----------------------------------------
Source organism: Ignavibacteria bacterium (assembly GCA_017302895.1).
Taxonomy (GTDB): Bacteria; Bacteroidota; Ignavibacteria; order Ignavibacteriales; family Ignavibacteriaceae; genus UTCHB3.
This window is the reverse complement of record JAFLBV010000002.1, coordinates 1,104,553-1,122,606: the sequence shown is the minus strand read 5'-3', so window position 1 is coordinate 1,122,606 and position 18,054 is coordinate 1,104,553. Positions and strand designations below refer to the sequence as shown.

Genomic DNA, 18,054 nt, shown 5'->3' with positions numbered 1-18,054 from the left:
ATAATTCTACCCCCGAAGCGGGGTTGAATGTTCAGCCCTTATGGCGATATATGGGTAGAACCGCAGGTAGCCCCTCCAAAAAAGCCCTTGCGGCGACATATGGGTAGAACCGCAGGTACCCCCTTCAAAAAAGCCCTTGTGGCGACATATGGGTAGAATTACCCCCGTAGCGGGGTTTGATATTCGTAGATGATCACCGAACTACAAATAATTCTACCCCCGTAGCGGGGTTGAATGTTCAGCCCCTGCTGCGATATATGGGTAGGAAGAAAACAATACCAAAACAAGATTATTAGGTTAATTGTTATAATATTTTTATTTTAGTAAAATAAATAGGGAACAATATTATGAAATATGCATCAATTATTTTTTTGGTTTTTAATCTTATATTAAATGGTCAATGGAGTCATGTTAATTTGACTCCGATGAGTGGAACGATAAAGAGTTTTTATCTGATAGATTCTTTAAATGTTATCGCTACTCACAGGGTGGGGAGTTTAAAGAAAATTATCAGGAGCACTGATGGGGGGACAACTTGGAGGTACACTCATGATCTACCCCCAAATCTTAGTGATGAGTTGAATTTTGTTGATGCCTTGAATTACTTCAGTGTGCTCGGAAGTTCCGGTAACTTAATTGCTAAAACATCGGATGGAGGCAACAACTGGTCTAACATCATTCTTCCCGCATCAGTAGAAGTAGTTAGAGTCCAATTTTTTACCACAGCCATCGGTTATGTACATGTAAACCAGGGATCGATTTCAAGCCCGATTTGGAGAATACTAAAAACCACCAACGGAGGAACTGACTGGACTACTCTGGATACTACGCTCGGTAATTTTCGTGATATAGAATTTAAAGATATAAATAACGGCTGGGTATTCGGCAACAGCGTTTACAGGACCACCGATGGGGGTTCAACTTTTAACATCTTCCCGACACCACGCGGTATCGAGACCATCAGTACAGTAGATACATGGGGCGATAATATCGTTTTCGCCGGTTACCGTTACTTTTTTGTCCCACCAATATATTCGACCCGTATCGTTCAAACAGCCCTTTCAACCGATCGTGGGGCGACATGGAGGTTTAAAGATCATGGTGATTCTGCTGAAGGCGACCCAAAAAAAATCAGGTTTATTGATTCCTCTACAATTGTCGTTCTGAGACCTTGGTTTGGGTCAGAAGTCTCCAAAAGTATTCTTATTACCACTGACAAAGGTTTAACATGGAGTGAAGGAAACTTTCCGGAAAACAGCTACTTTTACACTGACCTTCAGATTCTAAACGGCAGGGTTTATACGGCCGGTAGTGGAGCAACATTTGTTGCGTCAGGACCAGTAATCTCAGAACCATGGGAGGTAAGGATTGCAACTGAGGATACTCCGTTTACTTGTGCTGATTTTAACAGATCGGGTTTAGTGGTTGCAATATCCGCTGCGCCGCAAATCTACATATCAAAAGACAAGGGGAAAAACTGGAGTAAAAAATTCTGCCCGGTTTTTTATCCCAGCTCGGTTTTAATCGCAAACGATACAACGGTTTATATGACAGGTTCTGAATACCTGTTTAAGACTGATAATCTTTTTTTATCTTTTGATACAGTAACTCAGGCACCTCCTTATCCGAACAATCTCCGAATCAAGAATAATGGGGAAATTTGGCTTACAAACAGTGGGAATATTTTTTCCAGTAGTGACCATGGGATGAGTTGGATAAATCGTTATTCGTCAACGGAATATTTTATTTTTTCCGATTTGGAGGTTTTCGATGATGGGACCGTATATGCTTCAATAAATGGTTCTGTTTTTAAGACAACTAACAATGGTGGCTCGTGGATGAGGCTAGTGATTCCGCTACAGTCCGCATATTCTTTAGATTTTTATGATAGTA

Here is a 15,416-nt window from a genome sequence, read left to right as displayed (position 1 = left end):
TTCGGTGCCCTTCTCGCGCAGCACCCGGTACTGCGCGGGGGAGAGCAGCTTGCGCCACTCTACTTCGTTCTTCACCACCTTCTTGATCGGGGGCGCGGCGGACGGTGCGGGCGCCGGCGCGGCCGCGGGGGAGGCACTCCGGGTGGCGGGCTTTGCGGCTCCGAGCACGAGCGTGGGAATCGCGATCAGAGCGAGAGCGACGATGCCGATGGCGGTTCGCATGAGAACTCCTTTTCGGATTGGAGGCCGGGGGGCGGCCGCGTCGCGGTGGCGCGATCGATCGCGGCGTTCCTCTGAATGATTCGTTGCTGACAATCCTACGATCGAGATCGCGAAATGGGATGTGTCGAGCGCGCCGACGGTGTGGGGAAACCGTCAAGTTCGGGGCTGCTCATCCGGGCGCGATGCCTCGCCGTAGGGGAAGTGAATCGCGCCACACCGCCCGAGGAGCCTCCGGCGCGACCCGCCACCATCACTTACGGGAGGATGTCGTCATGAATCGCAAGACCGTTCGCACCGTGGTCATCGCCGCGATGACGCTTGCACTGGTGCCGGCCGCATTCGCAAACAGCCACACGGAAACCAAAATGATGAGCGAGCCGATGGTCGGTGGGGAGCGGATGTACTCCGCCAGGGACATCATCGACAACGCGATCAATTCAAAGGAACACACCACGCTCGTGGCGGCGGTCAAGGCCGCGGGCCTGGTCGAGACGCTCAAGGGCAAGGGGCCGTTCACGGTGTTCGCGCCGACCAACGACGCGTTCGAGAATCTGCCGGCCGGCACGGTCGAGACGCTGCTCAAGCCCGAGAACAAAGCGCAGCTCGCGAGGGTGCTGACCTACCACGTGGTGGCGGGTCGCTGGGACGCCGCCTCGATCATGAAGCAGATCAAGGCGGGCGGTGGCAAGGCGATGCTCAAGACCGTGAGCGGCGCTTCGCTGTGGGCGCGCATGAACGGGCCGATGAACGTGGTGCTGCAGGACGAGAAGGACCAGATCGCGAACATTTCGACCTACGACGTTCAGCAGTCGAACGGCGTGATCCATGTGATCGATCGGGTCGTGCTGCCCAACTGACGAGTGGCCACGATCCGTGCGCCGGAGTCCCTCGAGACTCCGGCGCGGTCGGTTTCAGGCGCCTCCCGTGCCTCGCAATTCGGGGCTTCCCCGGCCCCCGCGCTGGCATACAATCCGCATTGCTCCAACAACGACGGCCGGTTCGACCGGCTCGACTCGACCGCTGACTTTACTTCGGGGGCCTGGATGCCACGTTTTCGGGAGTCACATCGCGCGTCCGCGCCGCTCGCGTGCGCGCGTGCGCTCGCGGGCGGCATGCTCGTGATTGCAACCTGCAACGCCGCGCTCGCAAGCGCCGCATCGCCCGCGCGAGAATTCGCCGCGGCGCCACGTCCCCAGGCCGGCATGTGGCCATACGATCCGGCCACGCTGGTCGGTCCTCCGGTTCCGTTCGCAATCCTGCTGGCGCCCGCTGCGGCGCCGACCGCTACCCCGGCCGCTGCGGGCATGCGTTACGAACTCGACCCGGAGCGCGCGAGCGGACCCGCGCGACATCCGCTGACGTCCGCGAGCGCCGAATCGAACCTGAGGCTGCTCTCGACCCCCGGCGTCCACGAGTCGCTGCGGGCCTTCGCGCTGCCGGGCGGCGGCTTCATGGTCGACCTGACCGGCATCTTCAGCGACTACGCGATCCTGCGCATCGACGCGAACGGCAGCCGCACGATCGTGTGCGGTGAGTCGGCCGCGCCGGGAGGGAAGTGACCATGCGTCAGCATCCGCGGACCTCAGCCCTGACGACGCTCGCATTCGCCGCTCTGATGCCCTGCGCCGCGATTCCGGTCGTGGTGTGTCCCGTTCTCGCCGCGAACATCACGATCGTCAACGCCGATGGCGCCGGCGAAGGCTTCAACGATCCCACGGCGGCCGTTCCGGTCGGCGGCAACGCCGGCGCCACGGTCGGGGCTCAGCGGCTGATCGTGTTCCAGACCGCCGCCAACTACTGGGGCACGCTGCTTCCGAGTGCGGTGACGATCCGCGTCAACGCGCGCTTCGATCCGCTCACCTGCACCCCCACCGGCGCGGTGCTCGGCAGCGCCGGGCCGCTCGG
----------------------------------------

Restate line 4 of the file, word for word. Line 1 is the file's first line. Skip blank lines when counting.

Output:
Genomic DNA, 18,054 nt, shown 5'->3' with positions numbered 1-18,054 from the left: